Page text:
The Crucial MX300 has moved out of the limited edition cycle and is now a retail, mainstream product. Armed with Micron's new 3D TLC, the highest density flash available, the series could redefine the mainstream SSD market with a new low price point.
We've been fairly hard on Crucial, and parent company Micron, over the last couple of years. As one of a handful of NAND flash manufacturers, we always expect a little more from Crucial just as we do Samsung, Toshiba and SK hynix. In years past, SSDs have mainly been a compromise between capacity and high performance. The next battleground is capacity, and for the first time in a long time, Crucial will lead the way.
Crucial started conservatively with its initial round of MX300 SSDs. First, we tested a limited edition 750GB model that the company released to show off its new 3D TLC NAND. Now we are back for another round with 525GB and 1050GB products, but the next round is rapidly approaching. On September 13, the MX300 will ship with a 2TB capacity point for $550.
That is as far as our timeline (or crystal ball) shows for retail Crucial SSDs, but we know the company will not stop there. Crucial has publicly stated that the second generation of its 3D NAND will begin sampling in early 2017. The next iteration will come quickly and double the density of MLC (to 512Gb per die) and TLC (to 768Gb per die).
The next die density increase will be similar what we see with the first generation 3D from IMFT; capacities will increase while reducing the cost of retail products. Today, the MX300 1050GB (1TB) sells for $269. It's a nice price decrease from where 1TB SSDs were just a few months ago. The story takes a twist, though. Due to a NAND shortage, the MX300 1TB is selling for more than the MSRP ($260).
The current shortage will work against Crucial's goal of reducing retail prices. We may see prices increase even more over the next few months. I wouldn't expect many amazing Black Friday sales like we've had over the last five years. For shoppers, Black Friday and the month leading up to the new year have been a great time to buy SSDs. We usually see prices fall in late November and stay at that level for the rest of the year. In January, new product announcements come and those products ship at slightly elevated prices over the previous generation, which tend to experience a nice discount as part of the cycle.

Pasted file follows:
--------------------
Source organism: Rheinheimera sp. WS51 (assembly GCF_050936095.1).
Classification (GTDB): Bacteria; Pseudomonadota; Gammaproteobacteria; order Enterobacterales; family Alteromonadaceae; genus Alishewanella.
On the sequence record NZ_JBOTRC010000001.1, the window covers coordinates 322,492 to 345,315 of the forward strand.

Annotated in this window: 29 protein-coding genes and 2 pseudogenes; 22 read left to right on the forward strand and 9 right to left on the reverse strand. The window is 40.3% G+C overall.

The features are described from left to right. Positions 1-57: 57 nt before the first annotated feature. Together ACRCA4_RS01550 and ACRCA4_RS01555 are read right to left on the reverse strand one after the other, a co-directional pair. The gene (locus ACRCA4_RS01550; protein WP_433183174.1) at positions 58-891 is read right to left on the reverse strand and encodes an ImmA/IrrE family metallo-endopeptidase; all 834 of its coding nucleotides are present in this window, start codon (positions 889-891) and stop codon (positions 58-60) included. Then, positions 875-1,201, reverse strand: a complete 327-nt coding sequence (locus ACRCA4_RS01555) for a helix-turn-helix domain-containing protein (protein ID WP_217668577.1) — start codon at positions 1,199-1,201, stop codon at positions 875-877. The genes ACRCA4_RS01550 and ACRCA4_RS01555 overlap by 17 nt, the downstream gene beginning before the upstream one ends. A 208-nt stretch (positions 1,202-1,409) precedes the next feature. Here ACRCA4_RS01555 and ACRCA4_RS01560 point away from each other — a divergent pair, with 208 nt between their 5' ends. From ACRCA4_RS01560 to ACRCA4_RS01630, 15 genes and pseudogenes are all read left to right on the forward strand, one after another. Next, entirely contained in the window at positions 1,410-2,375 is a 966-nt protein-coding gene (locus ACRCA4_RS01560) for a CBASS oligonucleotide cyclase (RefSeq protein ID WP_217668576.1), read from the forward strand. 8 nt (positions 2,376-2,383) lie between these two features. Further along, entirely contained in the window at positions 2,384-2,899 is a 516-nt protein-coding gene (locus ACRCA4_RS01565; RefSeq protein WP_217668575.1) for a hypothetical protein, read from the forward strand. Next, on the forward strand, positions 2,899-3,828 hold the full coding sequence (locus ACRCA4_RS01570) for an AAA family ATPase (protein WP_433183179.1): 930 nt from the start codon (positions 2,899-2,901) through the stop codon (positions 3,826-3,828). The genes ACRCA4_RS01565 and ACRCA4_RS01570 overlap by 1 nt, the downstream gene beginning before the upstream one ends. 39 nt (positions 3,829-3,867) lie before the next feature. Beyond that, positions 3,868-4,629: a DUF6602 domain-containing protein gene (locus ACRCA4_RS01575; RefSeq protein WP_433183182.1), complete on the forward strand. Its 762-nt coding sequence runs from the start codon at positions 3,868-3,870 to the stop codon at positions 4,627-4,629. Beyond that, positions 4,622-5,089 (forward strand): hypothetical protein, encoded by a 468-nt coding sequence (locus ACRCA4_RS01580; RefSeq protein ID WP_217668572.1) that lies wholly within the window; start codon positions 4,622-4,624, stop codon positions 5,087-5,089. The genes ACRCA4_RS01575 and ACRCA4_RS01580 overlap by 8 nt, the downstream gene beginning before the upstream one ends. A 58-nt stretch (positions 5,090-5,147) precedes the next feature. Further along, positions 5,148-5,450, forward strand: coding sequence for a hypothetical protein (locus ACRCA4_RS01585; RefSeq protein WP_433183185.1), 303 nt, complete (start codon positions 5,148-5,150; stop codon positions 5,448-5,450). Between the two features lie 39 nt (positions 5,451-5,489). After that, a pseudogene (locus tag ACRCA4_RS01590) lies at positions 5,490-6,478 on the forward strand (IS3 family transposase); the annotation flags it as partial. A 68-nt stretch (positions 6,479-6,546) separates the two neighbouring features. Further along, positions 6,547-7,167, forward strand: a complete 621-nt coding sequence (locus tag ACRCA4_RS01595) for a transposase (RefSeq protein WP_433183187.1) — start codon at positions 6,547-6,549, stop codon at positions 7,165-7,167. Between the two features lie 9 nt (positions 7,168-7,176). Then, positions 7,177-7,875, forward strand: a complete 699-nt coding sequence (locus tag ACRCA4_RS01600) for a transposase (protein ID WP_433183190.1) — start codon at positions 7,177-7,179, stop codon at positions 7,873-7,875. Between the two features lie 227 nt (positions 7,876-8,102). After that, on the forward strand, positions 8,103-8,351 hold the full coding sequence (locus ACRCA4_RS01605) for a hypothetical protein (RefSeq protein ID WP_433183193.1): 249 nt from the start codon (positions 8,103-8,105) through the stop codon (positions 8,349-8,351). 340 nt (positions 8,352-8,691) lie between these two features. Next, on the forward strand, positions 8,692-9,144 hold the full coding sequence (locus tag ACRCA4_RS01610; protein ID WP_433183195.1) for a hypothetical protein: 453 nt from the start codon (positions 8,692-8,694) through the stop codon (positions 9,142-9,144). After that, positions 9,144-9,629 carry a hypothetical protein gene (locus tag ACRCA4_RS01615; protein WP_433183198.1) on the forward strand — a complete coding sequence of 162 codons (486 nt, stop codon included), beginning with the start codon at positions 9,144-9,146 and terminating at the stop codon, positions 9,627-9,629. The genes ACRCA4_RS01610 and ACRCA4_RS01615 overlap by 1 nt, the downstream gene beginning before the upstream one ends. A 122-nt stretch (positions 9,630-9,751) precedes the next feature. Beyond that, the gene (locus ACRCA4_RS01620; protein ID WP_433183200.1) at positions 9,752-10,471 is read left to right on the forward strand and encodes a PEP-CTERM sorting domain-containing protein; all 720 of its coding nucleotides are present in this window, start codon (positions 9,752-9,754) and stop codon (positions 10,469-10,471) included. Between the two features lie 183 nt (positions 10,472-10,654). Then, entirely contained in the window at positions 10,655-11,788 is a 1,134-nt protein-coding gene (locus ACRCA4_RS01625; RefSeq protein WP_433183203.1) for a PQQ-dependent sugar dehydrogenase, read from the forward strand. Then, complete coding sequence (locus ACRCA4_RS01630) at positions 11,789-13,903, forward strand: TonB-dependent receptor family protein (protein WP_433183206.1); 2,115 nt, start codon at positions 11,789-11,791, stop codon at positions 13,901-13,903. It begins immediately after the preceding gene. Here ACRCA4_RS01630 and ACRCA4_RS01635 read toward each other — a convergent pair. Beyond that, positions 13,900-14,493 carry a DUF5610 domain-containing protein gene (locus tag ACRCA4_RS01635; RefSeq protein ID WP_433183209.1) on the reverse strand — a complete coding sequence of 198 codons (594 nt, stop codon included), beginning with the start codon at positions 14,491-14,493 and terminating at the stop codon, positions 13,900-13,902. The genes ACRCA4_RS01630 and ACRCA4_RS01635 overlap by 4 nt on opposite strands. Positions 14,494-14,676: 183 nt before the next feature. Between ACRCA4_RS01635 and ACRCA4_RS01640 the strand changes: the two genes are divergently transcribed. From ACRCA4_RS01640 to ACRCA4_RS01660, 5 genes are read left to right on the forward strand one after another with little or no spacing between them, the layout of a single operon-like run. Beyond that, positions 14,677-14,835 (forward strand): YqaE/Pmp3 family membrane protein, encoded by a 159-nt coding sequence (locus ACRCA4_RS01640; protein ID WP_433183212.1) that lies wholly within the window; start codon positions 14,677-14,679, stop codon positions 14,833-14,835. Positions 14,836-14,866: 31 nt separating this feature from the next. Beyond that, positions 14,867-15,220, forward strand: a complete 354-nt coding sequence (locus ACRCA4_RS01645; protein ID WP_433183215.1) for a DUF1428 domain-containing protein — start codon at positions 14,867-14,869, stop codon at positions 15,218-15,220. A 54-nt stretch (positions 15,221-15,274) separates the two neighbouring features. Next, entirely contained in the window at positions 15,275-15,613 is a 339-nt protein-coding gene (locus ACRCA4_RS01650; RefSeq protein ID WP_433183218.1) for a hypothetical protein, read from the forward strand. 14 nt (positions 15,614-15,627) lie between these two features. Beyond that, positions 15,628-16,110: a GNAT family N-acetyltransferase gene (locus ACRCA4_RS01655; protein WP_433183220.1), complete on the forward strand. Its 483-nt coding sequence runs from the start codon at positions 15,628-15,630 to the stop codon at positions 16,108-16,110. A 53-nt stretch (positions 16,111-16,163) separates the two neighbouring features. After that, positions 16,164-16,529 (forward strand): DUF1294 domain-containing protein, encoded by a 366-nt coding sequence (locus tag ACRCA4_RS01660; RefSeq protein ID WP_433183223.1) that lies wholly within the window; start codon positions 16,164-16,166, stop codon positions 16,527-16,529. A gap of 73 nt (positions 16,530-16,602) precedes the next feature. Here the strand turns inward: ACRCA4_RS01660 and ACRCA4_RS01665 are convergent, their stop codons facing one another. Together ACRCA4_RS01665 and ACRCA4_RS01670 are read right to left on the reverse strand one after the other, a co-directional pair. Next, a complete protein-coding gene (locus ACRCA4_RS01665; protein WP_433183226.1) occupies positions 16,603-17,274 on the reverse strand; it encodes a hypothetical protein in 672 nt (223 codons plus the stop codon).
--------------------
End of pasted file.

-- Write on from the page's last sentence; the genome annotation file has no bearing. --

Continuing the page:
If we didn't have a NAND shortage, the MX300 would look even more attractive than it does now. Even at its current price, it's hard to beat the MX300 in overall value. Let's take a look at the fine details and then compare its performance with other products.
The first specification that sticks out is the odd capacities in the MX300 product family. Crucial walked back the 1050GB's capacity rating at online retailers and simply lists the drive as a 1TB model. Users will get a little more capacity with each drive over standard 1TB products, and even more compared to competing 960GB SSDs.